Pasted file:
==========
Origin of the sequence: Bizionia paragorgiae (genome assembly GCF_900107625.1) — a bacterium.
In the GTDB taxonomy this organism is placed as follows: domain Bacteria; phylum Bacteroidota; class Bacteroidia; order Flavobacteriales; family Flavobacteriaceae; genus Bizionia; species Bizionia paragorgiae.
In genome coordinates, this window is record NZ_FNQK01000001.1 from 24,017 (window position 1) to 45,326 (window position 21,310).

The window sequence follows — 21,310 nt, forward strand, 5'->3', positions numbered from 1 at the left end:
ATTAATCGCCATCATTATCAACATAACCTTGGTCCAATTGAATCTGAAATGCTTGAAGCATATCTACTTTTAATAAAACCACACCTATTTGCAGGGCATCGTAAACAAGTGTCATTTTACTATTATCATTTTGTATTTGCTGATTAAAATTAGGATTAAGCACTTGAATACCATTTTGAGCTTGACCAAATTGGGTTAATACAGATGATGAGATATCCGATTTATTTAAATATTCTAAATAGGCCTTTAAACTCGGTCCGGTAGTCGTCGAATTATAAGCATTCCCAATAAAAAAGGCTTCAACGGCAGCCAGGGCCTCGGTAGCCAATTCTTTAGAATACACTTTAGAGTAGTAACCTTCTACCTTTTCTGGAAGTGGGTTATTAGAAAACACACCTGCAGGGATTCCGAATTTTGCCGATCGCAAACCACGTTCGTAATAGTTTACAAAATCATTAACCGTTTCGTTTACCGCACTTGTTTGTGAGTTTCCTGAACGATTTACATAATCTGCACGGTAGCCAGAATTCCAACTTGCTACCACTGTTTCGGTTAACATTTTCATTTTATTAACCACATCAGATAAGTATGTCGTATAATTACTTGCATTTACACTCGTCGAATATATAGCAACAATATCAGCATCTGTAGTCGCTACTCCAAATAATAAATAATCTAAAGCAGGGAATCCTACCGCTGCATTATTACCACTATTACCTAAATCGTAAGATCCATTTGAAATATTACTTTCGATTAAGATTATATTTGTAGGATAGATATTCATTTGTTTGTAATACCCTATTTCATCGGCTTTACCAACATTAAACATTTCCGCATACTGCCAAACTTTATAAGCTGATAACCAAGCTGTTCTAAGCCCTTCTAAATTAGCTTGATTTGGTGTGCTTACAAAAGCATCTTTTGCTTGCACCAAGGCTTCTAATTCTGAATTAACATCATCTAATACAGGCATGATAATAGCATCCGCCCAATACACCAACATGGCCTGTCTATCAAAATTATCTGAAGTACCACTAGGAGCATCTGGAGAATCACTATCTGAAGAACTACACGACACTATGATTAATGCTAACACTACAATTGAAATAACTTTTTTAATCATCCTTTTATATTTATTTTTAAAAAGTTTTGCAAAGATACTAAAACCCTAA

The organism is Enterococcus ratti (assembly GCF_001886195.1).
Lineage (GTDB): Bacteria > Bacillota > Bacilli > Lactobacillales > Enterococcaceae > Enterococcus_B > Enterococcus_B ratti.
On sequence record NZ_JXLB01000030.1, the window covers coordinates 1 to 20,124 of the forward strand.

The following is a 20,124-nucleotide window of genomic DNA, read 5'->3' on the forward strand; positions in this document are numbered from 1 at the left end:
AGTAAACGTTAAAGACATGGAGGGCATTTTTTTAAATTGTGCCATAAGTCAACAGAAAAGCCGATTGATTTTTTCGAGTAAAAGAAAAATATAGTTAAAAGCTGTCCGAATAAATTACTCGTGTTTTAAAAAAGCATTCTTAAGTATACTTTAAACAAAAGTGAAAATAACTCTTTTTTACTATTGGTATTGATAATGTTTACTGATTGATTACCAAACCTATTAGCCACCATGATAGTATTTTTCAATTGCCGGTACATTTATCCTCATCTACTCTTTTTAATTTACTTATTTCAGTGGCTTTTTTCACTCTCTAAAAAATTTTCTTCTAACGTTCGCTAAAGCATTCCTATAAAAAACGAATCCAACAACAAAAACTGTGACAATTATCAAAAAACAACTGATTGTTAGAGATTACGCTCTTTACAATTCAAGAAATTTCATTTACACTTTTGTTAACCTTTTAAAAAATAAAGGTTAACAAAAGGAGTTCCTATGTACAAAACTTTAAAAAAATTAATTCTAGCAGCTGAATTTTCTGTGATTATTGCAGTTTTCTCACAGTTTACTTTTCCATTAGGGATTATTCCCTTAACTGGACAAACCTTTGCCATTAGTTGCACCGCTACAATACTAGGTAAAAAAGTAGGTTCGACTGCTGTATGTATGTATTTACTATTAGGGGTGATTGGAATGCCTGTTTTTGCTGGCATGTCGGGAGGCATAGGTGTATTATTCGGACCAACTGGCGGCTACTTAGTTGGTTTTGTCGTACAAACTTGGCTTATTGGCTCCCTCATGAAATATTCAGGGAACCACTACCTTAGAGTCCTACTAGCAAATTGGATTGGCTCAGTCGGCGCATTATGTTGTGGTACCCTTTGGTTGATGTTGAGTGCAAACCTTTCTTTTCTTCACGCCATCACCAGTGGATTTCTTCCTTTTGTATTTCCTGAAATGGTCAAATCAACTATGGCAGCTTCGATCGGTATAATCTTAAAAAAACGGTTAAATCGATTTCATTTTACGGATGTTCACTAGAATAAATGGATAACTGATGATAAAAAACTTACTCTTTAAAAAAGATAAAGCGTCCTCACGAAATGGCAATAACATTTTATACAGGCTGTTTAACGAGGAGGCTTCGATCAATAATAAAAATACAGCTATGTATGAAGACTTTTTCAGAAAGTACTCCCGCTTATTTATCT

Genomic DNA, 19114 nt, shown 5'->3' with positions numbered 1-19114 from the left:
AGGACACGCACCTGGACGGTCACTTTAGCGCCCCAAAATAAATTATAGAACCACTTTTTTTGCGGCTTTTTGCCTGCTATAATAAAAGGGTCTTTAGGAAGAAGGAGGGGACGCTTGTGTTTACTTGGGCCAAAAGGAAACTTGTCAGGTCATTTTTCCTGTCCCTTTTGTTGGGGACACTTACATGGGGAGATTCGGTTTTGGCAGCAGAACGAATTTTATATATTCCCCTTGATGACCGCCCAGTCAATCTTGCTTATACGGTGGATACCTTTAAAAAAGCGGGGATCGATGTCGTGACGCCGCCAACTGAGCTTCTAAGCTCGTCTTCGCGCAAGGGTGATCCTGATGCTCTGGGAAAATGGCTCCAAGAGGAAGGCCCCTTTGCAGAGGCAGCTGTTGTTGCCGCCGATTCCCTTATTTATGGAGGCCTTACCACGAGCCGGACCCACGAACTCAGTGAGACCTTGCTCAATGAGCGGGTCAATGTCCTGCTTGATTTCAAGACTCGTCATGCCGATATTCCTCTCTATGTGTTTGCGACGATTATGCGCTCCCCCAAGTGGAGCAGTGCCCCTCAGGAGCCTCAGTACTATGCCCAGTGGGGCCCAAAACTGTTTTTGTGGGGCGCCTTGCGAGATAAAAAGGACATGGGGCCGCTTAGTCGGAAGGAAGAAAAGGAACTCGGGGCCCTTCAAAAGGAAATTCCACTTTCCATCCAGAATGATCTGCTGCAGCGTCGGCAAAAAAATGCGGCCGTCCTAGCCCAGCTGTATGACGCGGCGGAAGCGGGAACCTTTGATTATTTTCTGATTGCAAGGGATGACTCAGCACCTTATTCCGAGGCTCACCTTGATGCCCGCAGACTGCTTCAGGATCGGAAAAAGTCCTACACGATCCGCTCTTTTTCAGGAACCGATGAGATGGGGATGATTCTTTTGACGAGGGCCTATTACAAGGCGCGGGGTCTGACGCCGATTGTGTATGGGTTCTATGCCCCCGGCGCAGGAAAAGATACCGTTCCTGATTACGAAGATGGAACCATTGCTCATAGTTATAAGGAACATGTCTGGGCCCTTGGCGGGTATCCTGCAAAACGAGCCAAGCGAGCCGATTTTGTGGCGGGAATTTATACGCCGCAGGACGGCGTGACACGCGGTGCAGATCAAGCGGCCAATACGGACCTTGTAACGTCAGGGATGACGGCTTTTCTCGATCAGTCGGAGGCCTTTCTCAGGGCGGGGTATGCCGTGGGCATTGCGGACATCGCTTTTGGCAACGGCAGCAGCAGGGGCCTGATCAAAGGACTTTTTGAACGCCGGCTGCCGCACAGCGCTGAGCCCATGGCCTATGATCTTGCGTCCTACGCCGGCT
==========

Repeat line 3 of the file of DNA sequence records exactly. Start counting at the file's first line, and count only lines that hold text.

In genome coordinates, this window is record NZ_FNQK01000001.1 from 24,017 (window position 1) to 45,326 (window position 21,310).